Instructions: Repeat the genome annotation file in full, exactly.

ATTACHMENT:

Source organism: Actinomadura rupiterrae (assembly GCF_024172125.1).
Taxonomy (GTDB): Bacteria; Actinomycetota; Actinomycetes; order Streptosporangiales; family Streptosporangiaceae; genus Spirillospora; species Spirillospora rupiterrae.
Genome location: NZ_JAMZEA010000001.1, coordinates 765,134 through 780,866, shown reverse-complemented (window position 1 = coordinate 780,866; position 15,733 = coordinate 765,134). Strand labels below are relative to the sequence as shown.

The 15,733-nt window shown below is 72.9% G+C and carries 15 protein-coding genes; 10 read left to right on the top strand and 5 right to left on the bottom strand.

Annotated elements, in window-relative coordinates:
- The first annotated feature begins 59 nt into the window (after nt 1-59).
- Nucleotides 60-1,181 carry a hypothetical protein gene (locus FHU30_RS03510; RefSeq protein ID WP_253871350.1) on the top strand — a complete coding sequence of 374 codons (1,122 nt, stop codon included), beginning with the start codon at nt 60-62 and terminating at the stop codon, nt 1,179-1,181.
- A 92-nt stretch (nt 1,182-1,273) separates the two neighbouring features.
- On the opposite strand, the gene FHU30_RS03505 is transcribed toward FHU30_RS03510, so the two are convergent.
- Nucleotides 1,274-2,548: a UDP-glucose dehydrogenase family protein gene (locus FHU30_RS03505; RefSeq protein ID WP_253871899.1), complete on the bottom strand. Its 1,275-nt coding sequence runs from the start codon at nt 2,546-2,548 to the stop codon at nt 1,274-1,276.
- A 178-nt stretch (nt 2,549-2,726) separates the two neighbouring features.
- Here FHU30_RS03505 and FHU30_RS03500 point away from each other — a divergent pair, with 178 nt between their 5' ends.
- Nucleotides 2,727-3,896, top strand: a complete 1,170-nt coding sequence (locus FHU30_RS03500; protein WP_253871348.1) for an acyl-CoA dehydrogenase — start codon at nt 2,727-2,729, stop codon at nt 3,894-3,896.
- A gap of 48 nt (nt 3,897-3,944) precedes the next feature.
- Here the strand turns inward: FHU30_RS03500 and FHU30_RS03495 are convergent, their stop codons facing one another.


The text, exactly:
Source organism: Actinomadura rupiterrae (assembly GCF_024172125.1).
Taxonomy (GTDB): Bacteria; Actinomycetota; Actinomycetes; order Streptosporangiales; family Streptosporangiaceae; genus Spirillospora; species Spirillospora rupiterrae.
Genome location: NZ_JAMZEA010000001.1, coordinates 765,134 through 780,866, shown reverse-complemented (window position 1 = coordinate 780,866; position 15,733 = coordinate 765,134). Strand labels below are relative to the sequence as shown.

The 15,733-nt window shown below is 72.9% G+C and carries 15 protein-coding genes; 10 read left to right on the top strand and 5 right to left on the bottom strand.

Annotated elements, in window-relative coordinates:
- The first annotated feature begins 59 nt into the window (after nt 1-59).
- Nucleotides 60-1,181 carry a hypothetical protein gene (locus FHU30_RS03510; RefSeq protein ID WP_253871350.1) on the top strand — a complete coding sequence of 374 codons (1,122 nt, stop codon included), beginning with the start codon at nt 60-62 and terminating at the stop codon, nt 1,179-1,181.
- A 92-nt stretch (nt 1,182-1,273) separates the two neighbouring features.
- On the opposite strand, the gene FHU30_RS03505 is transcribed toward FHU30_RS03510, so the two are convergent.
- Nucleotides 1,274-2,548: a UDP-glucose dehydrogenase family protein gene (locus FHU30_RS03505; RefSeq protein ID WP_253871899.1), complete on the bottom strand. Its 1,275-nt coding sequence runs from the start codon at nt 2,546-2,548 to the stop codon at nt 1,274-1,276.
- A 178-nt stretch (nt 2,549-2,726) separates the two neighbouring features.
- Here FHU30_RS03505 and FHU30_RS03500 point away from each other — a divergent pair, with 178 nt between their 5' ends.
- Nucleotides 2,727-3,896, top strand: a complete 1,170-nt coding sequence (locus FHU30_RS03500; protein WP_253871348.1) for an acyl-CoA dehydrogenase — start codon at nt 2,727-2,729, stop codon at nt 3,894-3,896.
- A gap of 48 nt (nt 3,897-3,944) precedes the next feature.
- Here the strand turns inward: FHU30_RS03500 and FHU30_RS03495 are convergent, their stop codons facing one another.